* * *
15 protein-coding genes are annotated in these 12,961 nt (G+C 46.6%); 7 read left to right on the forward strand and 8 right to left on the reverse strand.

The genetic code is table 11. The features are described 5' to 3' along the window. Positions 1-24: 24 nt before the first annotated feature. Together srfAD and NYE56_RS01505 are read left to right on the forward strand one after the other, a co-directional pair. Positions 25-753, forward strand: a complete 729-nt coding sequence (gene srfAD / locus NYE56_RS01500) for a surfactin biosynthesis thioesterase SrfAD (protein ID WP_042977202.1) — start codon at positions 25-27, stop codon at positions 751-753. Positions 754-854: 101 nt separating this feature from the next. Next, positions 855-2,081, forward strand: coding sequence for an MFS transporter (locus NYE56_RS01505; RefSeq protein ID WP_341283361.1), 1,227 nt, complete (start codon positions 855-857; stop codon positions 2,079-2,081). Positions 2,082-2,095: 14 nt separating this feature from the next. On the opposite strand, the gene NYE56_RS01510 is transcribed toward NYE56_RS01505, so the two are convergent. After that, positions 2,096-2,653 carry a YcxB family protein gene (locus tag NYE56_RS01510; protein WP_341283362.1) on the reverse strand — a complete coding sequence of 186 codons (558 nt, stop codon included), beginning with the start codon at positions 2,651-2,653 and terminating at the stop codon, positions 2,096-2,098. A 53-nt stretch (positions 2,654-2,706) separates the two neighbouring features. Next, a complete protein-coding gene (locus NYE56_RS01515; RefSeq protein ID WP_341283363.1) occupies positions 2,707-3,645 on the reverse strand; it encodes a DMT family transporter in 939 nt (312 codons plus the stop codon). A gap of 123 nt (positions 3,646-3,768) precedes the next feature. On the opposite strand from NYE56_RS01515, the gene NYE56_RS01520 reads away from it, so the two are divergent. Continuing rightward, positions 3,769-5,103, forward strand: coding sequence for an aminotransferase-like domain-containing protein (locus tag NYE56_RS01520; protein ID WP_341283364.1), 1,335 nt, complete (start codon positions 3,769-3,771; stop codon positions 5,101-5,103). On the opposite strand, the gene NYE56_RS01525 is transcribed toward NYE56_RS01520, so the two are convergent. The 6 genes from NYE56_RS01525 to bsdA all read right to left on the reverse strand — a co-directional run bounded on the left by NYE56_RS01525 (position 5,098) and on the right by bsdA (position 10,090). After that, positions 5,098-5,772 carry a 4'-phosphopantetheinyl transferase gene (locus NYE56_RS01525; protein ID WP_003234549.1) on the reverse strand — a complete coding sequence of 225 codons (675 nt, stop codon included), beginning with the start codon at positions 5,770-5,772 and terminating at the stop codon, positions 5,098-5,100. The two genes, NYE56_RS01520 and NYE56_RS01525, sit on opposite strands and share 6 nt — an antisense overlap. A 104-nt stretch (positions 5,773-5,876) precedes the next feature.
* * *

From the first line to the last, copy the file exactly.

15 protein-coding genes are annotated in these 12,961 nt (G+C 46.6%); 7 read left to right on the forward strand and 8 right to left on the reverse strand.

The genetic code is table 11. The features are described 5' to 3' along the window. Positions 1-24: 24 nt before the first annotated feature. Together srfAD and NYE56_RS01505 are read left to right on the forward strand one after the other, a co-directional pair. Positions 25-753, forward strand: a complete 729-nt coding sequence (gene srfAD / locus NYE56_RS01500) for a surfactin biosynthesis thioesterase SrfAD (protein ID WP_042977202.1) — start codon at positions 25-27, stop codon at positions 751-753. Positions 754-854: 101 nt separating this feature from the next. Next, positions 855-2,081, forward strand: coding sequence for an MFS transporter (locus NYE56_RS01505; RefSeq protein ID WP_341283361.1), 1,227 nt, complete (start codon positions 855-857; stop codon positions 2,079-2,081). Positions 2,082-2,095: 14 nt separating this feature from the next. On the opposite strand, the gene NYE56_RS01510 is transcribed toward NYE56_RS01505, so the two are convergent. After that, positions 2,096-2,653 carry a YcxB family protein gene (locus tag NYE56_RS01510; protein WP_341283362.1) on the reverse strand — a complete coding sequence of 186 codons (558 nt, stop codon included), beginning with the start codon at positions 2,651-2,653 and terminating at the stop codon, positions 2,096-2,098. A 53-nt stretch (positions 2,654-2,706) separates the two neighbouring features. Next, a complete protein-coding gene (locus NYE56_RS01515; RefSeq protein ID WP_341283363.1) occupies positions 2,707-3,645 on the reverse strand; it encodes a DMT family transporter in 939 nt (312 codons plus the stop codon). A gap of 123 nt (positions 3,646-3,768) precedes the next feature. On the opposite strand from NYE56_RS01515, the gene NYE56_RS01520 reads away from it, so the two are divergent. Continuing rightward, positions 3,769-5,103, forward strand: coding sequence for an aminotransferase-like domain-containing protein (locus tag NYE56_RS01520; protein ID WP_341283364.1), 1,335 nt, complete (start codon positions 3,769-3,771; stop codon positions 5,101-5,103). On the opposite strand, the gene NYE56_RS01525 is transcribed toward NYE56_RS01520, so the two are convergent. The 6 genes from NYE56_RS01525 to bsdA all read right to left on the reverse strand — a co-directional run bounded on the left by NYE56_RS01525 (position 5,098) and on the right by bsdA (position 10,090). After that, positions 5,098-5,772 carry a 4'-phosphopantetheinyl transferase gene (locus NYE56_RS01525; protein ID WP_003234549.1) on the reverse strand — a complete coding sequence of 225 codons (675 nt, stop codon included), beginning with the start codon at positions 5,770-5,772 and terminating at the stop codon, positions 5,098-5,100. The two genes, NYE56_RS01520 and NYE56_RS01525, sit on opposite strands and share 6 nt — an antisense overlap. A 104-nt stretch (positions 5,773-5,876) precedes the next feature.